When my students started asking if it was a drill, I asked them calmly if it mattered. “We treat drills like they’re real every time, don’t we? That’s what we have drills for. To practice.”

Luckily, that was enough to get them back on track to how to handle a “drill.”

We couldn’t have been sitting there for more than half an hour, but it was the longest half hour of my life.

The official story is that two men came to the school to pick up a child. While one came in, somewhere between nine and twelve cop cars, marked and unmarked, pulled up. The cops all piled out and drew their guns–apparently the man in the car was wanted for some kind of serious crime besides the theft of the car he was driving from my hometown (a good half-hour away). The best information that we have is that it was related to drugs and possibly included firearms as well.

Why did they come to school, you ask?

To pick up one of my students, who had called home and complained of sickness.

 

They would have come into my classroom.

 

Talk about nightmare-fodder.

a new year means new things:

I know it’s already the 10th, and that puts me behind. At the same time, I know that I need to do something to better myself, something to keep my days from slipping away. So here it is–I want to write a little, every day. I want to make a running memory of my years to make sure I don’t forget the millions of things I’m learning.

To start, I work for a school in the “new” DPSCD district. This is only halfway through my third year of teaching, but I can tell you that I’m already a much stronger teacher than I used to be. I’ve learned to love but not to bleed, to be liked but not walked on, to push but not to demand the impossible. I’m not afraid to say silly things, and I’m not afraid that I will ruin anyone’s childhood anymore either. I’m not afraid to play with the kids and I’m not afraid to throw things, stand on desks, or get messy (yes, there are plenty of stories there too).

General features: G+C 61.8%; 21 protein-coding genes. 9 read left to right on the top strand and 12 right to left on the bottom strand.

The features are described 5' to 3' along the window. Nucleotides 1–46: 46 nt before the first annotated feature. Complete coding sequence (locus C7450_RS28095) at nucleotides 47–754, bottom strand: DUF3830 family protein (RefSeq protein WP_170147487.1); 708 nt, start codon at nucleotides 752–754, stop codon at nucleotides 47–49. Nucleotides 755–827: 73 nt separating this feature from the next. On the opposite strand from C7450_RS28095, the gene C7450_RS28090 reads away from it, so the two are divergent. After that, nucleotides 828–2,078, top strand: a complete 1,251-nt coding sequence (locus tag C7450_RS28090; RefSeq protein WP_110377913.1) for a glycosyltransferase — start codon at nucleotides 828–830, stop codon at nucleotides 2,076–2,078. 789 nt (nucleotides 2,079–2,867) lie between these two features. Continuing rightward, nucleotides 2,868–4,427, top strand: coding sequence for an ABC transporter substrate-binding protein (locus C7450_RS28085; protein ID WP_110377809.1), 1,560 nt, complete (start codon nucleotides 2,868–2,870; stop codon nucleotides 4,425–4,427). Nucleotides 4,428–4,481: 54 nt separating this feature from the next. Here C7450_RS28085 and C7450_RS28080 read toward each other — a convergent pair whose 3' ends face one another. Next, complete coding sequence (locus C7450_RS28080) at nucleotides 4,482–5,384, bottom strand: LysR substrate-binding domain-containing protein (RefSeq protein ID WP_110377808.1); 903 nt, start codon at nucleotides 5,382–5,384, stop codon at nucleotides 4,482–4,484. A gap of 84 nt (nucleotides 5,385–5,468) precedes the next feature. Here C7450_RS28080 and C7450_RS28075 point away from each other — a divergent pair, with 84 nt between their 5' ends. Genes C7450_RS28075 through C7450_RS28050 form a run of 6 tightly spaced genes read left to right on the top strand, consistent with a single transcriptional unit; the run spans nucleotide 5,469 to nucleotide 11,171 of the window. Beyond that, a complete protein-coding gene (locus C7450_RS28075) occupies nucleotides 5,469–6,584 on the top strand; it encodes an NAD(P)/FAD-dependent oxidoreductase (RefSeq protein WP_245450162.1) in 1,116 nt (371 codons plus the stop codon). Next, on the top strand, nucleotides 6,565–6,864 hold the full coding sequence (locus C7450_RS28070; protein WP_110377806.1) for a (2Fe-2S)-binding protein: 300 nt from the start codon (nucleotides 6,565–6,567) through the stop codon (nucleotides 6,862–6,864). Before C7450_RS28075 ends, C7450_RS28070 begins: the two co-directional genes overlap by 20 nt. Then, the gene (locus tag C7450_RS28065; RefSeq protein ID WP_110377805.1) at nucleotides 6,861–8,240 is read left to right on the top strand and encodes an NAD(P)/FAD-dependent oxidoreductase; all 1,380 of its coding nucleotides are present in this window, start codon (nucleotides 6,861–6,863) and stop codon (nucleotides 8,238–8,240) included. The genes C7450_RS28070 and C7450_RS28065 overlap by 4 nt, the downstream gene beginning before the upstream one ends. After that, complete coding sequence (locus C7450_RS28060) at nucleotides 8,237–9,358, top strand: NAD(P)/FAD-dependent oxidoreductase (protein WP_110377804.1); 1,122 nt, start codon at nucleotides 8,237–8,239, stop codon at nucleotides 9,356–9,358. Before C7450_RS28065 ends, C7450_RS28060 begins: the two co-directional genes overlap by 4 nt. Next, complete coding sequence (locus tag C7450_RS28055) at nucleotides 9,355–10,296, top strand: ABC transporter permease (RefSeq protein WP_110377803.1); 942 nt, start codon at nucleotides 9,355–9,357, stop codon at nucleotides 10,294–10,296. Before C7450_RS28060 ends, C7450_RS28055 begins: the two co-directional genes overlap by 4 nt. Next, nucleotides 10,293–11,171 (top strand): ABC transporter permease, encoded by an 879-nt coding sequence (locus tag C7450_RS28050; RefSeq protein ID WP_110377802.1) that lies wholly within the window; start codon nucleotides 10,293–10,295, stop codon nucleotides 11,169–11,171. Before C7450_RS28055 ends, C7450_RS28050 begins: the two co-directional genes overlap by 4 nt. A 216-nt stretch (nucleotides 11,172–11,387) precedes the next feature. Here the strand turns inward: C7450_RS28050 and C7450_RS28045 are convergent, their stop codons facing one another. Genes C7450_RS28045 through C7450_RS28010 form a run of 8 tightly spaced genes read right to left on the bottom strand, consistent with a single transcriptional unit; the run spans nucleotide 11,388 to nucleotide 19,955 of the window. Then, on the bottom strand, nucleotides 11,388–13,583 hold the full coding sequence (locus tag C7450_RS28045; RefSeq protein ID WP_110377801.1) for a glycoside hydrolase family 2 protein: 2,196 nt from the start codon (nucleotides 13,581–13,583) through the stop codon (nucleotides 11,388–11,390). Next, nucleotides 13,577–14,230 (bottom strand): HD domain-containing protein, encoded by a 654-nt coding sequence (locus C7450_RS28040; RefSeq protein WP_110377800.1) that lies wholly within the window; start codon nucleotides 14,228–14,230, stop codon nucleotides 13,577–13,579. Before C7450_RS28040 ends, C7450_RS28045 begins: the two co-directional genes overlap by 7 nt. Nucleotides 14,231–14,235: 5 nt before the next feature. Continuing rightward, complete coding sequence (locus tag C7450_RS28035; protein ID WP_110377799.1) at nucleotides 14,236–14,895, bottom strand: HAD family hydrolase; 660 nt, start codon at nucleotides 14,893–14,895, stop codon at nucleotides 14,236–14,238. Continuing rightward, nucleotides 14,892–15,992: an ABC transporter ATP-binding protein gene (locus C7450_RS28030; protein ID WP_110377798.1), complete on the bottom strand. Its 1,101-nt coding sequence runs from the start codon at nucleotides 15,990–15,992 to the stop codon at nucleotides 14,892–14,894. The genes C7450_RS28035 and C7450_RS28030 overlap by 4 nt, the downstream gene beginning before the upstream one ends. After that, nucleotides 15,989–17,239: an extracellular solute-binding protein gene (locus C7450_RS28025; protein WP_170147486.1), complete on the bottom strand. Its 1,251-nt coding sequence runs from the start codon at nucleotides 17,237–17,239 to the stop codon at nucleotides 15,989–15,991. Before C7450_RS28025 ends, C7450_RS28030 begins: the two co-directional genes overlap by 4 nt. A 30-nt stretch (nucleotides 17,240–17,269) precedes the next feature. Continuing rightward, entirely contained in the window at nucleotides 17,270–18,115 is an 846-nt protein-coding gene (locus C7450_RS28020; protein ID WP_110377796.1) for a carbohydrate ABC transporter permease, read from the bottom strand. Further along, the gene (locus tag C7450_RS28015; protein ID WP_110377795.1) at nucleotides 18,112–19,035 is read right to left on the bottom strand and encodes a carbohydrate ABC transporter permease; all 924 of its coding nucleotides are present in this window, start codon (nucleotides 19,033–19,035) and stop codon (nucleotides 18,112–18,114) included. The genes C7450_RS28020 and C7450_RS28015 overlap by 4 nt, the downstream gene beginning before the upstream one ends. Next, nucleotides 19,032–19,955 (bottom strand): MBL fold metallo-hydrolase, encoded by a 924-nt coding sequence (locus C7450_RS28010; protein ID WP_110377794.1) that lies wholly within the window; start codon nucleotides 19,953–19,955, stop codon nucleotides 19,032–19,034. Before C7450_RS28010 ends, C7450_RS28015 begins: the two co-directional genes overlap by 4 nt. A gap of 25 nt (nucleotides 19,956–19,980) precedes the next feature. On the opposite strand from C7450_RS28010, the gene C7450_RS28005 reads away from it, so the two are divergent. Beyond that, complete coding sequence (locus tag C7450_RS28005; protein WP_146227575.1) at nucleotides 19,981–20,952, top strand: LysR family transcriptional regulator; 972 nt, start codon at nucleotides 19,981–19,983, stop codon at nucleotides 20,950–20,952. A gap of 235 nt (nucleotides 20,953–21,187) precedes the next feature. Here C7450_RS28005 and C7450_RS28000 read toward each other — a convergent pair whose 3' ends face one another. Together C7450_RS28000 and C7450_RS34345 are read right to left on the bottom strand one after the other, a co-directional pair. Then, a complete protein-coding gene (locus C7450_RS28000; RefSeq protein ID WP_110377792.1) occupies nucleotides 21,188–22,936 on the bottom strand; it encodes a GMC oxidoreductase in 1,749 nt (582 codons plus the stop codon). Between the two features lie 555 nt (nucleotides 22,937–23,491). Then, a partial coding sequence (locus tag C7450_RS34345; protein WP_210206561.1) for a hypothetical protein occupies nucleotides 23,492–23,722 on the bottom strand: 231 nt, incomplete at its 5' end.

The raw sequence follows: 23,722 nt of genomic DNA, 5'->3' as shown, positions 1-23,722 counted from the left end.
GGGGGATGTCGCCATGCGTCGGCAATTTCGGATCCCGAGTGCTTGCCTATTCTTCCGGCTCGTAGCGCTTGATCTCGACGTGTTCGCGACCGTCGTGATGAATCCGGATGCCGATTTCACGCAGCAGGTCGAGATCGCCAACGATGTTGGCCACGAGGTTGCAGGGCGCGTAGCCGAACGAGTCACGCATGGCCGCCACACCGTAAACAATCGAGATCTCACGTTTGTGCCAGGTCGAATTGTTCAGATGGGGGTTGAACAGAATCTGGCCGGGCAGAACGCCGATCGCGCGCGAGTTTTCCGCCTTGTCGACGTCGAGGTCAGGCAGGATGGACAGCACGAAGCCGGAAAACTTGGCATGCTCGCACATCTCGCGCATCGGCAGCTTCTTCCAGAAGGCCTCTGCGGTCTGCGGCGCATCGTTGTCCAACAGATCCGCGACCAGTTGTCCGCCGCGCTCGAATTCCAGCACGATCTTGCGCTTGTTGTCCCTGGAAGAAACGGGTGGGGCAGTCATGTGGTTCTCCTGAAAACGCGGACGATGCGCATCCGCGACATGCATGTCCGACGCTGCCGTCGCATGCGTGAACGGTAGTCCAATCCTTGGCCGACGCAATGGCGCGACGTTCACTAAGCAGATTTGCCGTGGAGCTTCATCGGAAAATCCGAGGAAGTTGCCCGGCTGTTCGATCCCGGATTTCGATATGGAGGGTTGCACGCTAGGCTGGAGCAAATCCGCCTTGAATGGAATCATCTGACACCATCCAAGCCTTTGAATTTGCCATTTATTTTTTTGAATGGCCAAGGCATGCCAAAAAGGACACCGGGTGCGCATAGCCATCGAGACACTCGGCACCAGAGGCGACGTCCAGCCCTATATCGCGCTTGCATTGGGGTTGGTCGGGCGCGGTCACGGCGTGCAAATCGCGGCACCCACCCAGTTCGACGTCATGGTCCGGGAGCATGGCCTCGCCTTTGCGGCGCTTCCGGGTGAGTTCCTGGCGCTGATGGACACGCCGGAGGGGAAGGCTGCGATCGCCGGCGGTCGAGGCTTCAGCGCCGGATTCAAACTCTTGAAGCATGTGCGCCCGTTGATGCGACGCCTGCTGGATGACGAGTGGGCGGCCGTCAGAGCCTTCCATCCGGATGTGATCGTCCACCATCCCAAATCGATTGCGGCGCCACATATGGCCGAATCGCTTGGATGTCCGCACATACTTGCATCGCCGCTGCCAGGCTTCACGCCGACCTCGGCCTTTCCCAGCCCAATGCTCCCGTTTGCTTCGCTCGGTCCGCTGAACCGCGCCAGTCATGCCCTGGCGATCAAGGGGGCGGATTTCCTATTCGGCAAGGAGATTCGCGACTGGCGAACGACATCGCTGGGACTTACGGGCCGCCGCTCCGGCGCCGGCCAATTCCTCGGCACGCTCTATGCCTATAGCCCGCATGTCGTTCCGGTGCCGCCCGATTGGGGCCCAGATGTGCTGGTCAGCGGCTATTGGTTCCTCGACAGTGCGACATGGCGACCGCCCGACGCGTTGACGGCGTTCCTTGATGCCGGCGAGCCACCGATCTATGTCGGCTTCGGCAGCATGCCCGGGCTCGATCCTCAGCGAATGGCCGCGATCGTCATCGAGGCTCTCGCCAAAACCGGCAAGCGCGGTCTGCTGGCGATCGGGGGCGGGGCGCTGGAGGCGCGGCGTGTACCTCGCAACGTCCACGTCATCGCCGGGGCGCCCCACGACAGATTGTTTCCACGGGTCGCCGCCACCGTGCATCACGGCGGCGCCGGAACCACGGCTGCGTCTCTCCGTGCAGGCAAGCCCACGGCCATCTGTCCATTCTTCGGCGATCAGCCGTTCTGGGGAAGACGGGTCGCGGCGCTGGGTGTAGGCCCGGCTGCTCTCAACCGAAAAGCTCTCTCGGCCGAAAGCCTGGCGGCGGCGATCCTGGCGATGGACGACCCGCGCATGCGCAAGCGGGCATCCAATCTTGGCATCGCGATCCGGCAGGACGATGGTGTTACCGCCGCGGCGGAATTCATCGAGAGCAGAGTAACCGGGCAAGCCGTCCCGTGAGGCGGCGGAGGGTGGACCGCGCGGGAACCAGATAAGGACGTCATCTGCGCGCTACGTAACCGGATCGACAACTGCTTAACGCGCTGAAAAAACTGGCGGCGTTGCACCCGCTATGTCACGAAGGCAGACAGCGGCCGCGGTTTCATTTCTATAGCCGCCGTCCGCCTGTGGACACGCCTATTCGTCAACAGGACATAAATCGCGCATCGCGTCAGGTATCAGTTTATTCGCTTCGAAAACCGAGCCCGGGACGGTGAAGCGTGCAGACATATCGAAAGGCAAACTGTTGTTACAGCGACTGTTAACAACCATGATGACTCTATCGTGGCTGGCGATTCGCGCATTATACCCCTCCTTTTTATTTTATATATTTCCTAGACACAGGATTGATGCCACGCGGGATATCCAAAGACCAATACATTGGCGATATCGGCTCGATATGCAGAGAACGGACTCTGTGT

I teach 4th grade. It’s a hellish year anywhere, but the urban setting seems to have given my students a much more aggressive shove into puberty–everything from the petty fights and unwarranted tears to an overly large helping of bad attitude and attempted arson. Let’s add to that the fact that I’m a female teacher, and that most of my boys are being raised by their mothers only (yes, it makes a difference!) and that every single one of my students is African American, and it makes for some interesting cultural and racial conversations.

I have to appreciate their willingness to have those conversations though. I don’t start them, and I don’t tell them what to think. Instead I just ask them questions and let them draw their own conclusions. Usually I get a surprising amount of honesty and at least a couple of good laughs.

Anyway, I’m off track.

So this blog is going to be a record of my year, of moments and experiences that I have and how my days go. I’m also going to add in past experiences and thoughts as I have time, because some of the things I learned from those are important. I know a lot of people don’t care, or don’t know, or don’t want to know… but you’re here. So I’m assuming you do.

I have two classes, “B” and “A.” “B” class is my homeroom class–I have them in the morning, and I teach them math and science, as well as a class called “Test-Taking Strategies” and a math centers block. “A” class just gets math, math centers, and science. All that being said, “B” is the higher level class; it operates at a 3rd-4th grade math level and a 3rd-4th grade science level. “A” class, however, is operating at  1st-2nd grade level in both areas, although they are coming up as the year goes on.

I also have two City Year corps members. More on that later.